Consolidating the WGSIni and looking ahead

Water, Growth and Stability Initiative (WGSIni) gains traction as stakeholders gather in Tunisia and new features are introduced.

July 20, 2016 | By Valerio Ponzo

Over 170 participants, representing central and local governments, academia, CSOs and gender-focused organisations across the MENA region, met on July 11–14, 2016, in Hammamet, Tunisia, for the second Water, Growth and Stability conference, “Water, Growth and Stability in MENA”.

Among the topics addressed by the conference were good and inclusive water governance, water security at local level, and regional cooperation for the sustainable use of available water resources and a robust approach to climate change adaptation.

H.E. Saad Seddik, minister for Agriculture, Hydraulic Resources and Fisheries of Tunisia, set the event in motion and was subsequently joined on the opening High-Level Panel by H.E. Zoltan Szentgyorgyi, ambassador of Hungary to Tunisia, high-level officials from the national authorities of Egypt, Jordan and Tunisia, and Dr. Radoje Lausevic, deputy executive director of the REC and WATER SUM project director. All the panellists underlined how instrumental a broader framework such as the WGSIni is in supporting countries and stakeholders to meet and discuss opportunities and build cross-cutting skills and capacities in the water sector.

The High-Level Panel set the stage for the conference's working sessions, during which three WGSIni forums were officially launched: the Municipality Forum, Civil Society Forum, and the Women’s Forum. Each forum explored several key needs and priorities from the standpoint of its members before presenting the results of the discussions to the final plenary session on July 13. The initial contributions of the forums to the WGSIni are summarised below.

The Municipality Forum fostered the exchange of knowledge among municipalities, focusing on local water security action planning (LWSAP), a tool that enables local communities' active participation in water management and governance, and in Sustainable Development Goal 6 (on water) and other water-related SDGs.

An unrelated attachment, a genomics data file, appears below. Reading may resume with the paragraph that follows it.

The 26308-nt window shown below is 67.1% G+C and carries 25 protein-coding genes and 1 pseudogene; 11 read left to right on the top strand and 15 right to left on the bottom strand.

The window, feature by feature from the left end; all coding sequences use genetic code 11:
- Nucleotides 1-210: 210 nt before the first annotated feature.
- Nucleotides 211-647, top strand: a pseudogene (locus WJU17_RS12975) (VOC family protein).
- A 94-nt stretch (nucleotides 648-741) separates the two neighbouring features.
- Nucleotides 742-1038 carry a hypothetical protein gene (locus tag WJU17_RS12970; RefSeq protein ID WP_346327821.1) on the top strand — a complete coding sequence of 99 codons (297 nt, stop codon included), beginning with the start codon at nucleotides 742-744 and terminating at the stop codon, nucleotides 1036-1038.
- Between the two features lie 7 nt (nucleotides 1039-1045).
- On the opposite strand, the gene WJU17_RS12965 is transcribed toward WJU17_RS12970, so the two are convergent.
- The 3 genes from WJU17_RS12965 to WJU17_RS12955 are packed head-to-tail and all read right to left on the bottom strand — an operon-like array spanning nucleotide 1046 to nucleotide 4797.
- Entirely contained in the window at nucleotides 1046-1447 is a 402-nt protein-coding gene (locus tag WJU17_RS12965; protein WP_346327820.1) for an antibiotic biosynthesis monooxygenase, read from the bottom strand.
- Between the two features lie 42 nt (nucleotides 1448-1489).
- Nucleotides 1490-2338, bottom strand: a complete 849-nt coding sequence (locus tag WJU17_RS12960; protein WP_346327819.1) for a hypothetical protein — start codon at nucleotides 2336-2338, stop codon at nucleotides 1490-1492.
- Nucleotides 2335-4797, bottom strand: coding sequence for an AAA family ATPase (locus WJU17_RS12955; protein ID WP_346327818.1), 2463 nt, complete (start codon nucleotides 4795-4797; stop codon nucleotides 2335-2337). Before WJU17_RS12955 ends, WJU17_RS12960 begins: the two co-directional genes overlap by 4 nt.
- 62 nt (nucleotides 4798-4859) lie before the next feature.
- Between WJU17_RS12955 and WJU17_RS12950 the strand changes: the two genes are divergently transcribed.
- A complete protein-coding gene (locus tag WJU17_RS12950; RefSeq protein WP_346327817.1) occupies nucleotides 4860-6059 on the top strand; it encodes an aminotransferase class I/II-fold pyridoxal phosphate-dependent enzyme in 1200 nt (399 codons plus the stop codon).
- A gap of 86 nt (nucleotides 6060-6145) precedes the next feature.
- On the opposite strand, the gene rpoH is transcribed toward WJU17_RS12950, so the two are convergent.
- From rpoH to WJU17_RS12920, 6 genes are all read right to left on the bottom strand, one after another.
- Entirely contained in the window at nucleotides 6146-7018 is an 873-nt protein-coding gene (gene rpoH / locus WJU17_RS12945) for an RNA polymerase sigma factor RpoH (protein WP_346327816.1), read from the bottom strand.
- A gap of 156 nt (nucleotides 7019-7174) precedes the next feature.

The Civil Society Forum placed an accent on the role of citizens in water governance and water security, and on how awareness-raising activities that involve multiple water actors can contribute to addressing needs and priorities through a harmonised approach.

The Women's Forum initiated a dialogue on the role of women in water resources management and water governance, water security, sanitation, agriculture and adaptation to climate change, and on facilitating women's empowerment and engagement in decision making and strategic planning for sustainable and efficient water management.

Over the three days, the eight working teams (WTs), made up of well-established local water security action planning teams from Jordan and Tunisia, worked with the project team and learnt how to identify, prioritise, implement, monitor and evaluate the actions that will be an integral part of the local water security action plans currently under development. The action plans will be developed based on an original methodology comprising seven interrelated activities, some supported by a separate tailored methodology, which cover stakeholder analysis, public opinion assessment, local water security assessment, and problem analysis and prioritisation.
In between the hands-on working sessions, the Water, Growth and Stability Network (WGSN) was launched. The WGSN will support the framework of the WGSIni by enabling interaction among WGSIni members, in particular water experts and practitioners. The project team also presented public campaigns for awareness-raising on water, growth and stability during a get-together evening reception, spiced up by traditional Tunisian music. The first public campaign will be a drawing competition on the relationship between water and people, which will be officially launched during World Water Week in Stockholm in August 2016.

On the last day of the conference, a study visit was organised to the ancient water engineering marvel, the Temple of Water in Zaghouan. From there, participants returned to Tunis following a path marked by the old aqueduct system, visiting other waterworks in order to gain an insight into both ancient and contemporary water management techniques and solutions.

The second WGS conference was organised by the REC with the support of the Tunisian Ministry of Agriculture, Hydraulic Resources and Fisheries and the Jordanian Ministry of Water and Irrigation.

The Water, Growth and Stability Initiative (#WGSIni) is a framework for the creation of a knowledge-based platform; a dynamic network of water experts; and an e-learning tool for capacity building and the dissemination of lessons learned. The WGSIni was launched in April 2016 as an output of the multi-stakeholder conference “Water, Growth and Stability: Transboundary Water Cooperation for Sustainable Growth and Stability in the Middle East and North Africa (MENA)", organised in the framework of the project Sustainable Use of Transboundary Water Resources and Water Security Management in the MENA Region (WATER SUM).